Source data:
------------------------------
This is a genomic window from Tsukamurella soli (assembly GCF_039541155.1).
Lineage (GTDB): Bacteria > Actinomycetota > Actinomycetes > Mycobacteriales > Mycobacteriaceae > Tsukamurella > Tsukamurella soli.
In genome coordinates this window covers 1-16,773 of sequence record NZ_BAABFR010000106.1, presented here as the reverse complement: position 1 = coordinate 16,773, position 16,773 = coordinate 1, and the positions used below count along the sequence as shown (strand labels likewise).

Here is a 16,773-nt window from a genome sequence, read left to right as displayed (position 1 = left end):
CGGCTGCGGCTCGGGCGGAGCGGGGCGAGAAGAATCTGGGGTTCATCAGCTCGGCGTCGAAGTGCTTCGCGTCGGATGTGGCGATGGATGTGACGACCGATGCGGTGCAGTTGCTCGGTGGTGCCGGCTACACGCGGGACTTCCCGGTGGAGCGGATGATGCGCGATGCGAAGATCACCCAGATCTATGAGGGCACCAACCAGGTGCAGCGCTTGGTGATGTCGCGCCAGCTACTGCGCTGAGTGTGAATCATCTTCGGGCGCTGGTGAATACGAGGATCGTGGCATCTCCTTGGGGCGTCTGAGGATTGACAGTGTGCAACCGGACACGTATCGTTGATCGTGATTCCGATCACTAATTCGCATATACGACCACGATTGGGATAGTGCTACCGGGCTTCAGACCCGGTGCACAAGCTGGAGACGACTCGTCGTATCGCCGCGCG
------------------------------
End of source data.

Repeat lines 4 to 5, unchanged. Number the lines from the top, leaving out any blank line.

Here is a 16,773-nt window from a genome sequence, read left to right as displayed (position 1 = left end):
CGGCTGCGGCTCGGGCGGAGCGGGGCGAGAAGAATCTGGGGTTCATCAGCTCGGCGTCGAAGTGCTTCGCGTCGGATGTGGCGATGGATGTGACGACCGATGCGGTGCAGTTGCTCGGTGGTGCCGGCTACACGCGGGACTTCCCGGTGGAGCGGATGATGCGCGATGCGAAGATCACCCAGATCTATGAGGGCACCAACCAGGTGCAGCGCTTGGTGATGTCGCGCCAGCTACTGCGCTGAGTGTGAATCATCTTCGGGCGCTGGTGAATACGAGGATCGTGGCATCTCCTTGGGGCGTCTGAGGATTGACAGTGTGCAACCGGACACGTATCGTTGATCGTGATTCCGATCACTAATTCGCATATACGACCACGATTGGGATAGTGCTACCGGGCTTCAGACCCGGTGCACAAGCTGGAGACGACTCGTCGTATCGCCGCGCG